Institution
University of Manchester
Scientific title
Bridging translational gaps to improve outcome from intracerebral haemorrhage
Principal Investigator
Dr Adrian Parry-Jones
Year awarded
2019
Region
Grant value
£254,598.00
Research ID
SA L-RC 19\100000
Research area
Start date
Sunday 1 March 2020
End date
Friday 28 February 2025
Duration
5 years
Status
Active

Stroke Association Margaret Giffen Reader Award

This Lectureship award is kindly supported by the Margaret Giffen Charitable Trust.

Background

Around 1 in 10 strokes are caused by bleeding in the brain. This is called an Intracerebral Haemorrhage (ICH) – a type of haemorrhagic stroke. Strokes caused by bleeding are generally more severe than those caused by a blockage (ischaemic stroke) and are associated with a considerably higher risk of dying. Around a third of patients don’t survive longer than one month, and many remain dependent on others.

This Lectureship has two main objectives:

  • Develop new anti-inflammatory treatments for ICH.
  • Improve the delivery of standard care for ICH patients.

Developing new anti-inflammatory treatments

Inflammation is a normal biological process which helps to protect our bodies from infection or damage. After a stroke there are higher than normal levels of inflammation in the brain. Rather than protecting it from further injury, this inflammation can lead to swelling in the brain, causing further damage. This may result in more severe disability and increased risk of death after stroke.

A protein called interleukin-1 (IL-1) is a molecule in the body that causes inflammation and has an important role in tissue damage worse after ICH. The inflammatory effects of the IL-1 are blocked in the body by another molecule – Interleukin-1 Receptor antagonist (IL-1Ra). An artificial version of IL1-Ra is licensed as a drug treatment for some inflammatory conditions, such as rheumatoid arthritis. It has also been shown to lower markers of inflammation in the blood of stroke patients in previous research.

One of the pieces of work that Dr Parry-Jones will undertake during his Lectureship will investigate whether IL-1Ra has an effect on levels of inflammation and swelling in the brains of ICH patients. It will also look at whether IL-1Ra improves recovery at six months after ICH. He hopes that by reducing inflammation in the brains of ICH patients, there will be less swelling. This should result in less damage being caused to the brain in the days and weeks after stroke.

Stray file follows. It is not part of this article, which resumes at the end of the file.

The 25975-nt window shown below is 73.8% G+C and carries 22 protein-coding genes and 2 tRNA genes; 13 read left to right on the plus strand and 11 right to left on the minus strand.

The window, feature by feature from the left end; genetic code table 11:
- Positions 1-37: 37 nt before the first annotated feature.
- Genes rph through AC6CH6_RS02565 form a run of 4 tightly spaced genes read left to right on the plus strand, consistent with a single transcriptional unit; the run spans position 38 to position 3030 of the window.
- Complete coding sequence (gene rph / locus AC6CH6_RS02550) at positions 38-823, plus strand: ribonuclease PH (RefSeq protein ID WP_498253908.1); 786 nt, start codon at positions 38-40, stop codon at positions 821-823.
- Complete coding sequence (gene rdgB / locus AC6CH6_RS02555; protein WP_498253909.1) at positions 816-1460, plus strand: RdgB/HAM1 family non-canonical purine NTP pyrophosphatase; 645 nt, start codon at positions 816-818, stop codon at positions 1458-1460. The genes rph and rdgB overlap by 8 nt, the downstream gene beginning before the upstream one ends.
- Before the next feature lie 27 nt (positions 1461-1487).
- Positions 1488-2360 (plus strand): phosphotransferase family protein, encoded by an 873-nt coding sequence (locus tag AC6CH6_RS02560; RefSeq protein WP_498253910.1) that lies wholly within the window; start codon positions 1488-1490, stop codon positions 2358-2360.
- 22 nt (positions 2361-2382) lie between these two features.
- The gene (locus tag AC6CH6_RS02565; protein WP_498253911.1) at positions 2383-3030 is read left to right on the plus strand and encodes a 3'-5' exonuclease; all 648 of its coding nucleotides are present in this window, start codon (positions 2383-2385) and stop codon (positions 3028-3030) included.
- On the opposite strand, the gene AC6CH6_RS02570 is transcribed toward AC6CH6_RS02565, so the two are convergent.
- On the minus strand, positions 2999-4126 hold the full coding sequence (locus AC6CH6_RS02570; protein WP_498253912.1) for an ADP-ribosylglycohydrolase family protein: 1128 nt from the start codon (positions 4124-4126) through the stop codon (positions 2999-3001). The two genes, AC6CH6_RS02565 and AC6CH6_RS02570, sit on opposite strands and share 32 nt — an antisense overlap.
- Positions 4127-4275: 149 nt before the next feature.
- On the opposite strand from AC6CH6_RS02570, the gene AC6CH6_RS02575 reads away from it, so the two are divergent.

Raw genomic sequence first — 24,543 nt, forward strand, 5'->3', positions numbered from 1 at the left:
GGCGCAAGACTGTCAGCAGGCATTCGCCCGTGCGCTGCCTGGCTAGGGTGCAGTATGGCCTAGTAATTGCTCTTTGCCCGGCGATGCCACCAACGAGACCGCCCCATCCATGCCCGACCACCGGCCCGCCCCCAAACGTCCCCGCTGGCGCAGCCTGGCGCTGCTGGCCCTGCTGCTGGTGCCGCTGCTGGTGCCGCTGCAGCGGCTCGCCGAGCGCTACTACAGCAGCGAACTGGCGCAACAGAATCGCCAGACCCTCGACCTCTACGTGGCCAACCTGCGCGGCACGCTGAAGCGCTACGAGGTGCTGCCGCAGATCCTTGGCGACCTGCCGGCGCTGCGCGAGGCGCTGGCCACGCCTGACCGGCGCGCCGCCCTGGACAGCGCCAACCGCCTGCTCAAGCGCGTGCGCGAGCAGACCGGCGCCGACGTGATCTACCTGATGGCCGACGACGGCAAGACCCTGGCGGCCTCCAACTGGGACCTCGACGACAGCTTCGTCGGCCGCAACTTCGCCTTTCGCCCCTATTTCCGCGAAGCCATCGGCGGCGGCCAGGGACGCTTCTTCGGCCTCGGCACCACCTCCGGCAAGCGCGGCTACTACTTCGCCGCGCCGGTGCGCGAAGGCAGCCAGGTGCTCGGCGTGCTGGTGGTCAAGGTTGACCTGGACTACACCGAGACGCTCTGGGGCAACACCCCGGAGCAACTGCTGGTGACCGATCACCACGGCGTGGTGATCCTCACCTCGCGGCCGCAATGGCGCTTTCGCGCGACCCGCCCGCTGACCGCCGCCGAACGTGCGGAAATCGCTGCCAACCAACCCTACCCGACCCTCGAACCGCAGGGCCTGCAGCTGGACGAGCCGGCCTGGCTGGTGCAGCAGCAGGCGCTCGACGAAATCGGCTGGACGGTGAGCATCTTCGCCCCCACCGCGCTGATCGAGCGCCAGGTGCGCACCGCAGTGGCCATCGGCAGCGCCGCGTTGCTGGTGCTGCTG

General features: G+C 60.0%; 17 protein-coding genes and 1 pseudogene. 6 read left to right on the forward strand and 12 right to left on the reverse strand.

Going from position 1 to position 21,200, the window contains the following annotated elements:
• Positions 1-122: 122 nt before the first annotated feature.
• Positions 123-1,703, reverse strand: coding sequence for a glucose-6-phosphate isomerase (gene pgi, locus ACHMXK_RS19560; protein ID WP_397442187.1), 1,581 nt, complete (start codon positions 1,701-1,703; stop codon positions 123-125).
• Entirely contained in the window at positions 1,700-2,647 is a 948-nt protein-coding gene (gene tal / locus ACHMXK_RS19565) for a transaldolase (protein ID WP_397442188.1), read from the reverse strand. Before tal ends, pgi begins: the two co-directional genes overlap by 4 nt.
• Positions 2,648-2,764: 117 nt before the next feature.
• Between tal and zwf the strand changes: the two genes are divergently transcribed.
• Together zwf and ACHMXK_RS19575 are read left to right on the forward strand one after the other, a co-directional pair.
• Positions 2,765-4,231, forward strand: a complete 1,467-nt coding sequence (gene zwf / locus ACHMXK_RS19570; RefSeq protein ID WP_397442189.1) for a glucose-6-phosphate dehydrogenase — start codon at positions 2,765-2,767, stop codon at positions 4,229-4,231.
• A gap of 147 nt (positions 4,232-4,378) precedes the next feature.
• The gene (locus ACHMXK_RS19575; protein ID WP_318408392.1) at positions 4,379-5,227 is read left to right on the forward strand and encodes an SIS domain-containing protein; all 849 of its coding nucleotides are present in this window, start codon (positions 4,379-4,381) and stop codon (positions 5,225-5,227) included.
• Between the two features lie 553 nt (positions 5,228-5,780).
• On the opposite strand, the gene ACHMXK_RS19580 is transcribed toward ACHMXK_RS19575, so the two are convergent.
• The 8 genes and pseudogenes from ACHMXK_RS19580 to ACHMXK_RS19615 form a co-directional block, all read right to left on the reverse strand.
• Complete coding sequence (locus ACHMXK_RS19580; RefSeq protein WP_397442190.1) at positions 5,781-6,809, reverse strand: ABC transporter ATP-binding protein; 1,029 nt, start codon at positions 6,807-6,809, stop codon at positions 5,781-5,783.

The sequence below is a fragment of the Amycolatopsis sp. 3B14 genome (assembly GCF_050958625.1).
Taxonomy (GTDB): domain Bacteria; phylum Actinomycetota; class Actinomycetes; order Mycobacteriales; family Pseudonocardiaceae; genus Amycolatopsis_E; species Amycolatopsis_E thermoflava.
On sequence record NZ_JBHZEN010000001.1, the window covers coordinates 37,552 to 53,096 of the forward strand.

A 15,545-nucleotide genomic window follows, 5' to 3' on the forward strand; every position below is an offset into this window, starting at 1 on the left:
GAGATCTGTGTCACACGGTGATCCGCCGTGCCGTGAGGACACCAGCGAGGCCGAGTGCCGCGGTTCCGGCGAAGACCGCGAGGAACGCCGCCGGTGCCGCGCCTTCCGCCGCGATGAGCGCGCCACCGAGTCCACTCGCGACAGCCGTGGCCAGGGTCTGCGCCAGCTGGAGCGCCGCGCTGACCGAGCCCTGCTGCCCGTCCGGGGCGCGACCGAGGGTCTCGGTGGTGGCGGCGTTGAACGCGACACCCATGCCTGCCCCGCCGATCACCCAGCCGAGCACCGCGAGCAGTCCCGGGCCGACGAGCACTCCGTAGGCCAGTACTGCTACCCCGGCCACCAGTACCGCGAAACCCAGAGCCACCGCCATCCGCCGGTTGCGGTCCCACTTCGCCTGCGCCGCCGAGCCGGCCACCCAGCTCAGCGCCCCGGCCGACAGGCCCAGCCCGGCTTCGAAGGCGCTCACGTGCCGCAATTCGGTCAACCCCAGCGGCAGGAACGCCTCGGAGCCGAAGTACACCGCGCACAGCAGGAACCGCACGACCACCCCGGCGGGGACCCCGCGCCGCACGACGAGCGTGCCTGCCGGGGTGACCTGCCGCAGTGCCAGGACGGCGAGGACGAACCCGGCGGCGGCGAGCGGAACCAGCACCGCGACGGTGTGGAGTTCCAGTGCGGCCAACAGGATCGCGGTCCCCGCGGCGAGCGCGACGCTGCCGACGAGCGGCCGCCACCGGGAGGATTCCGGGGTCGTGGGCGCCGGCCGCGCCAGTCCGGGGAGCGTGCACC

Improving the delivery of standard care for ICH patients

Previous work carried out by Dr Parry-Jones combined three standard treatments for ICH patients into the ‘ABC hyperacute care bundle’. This was introduced at three stroke units in the Greater Manchester area between 2015 and 2017. Results have been promising. At one hospital, the number of deaths by 30 days after ICH was reduced, saving around two lives every month.

The ABC care bundle will now be introduced in hospitals across the NHS in England through the National Stroke Programme. Dr Parry-Jones will evaluate the national roll-out of the ABC bundle to see whether it reduces deaths, improves recovery and is good value for money for ICH patients.

Although ICH is a major health problem in high-income countries such as the UK, 80% of cases of haemorrhagic stroke across the world happen in low and middle income countries (LMICs). This work will also investigate the changes that need to be made to the ABC bundle so that it can be introduced in LMICs.

Outcomes

This research aims to improve outcomes for ICH patients by improving the treatments available and the care given, not only in the UK but around the world.

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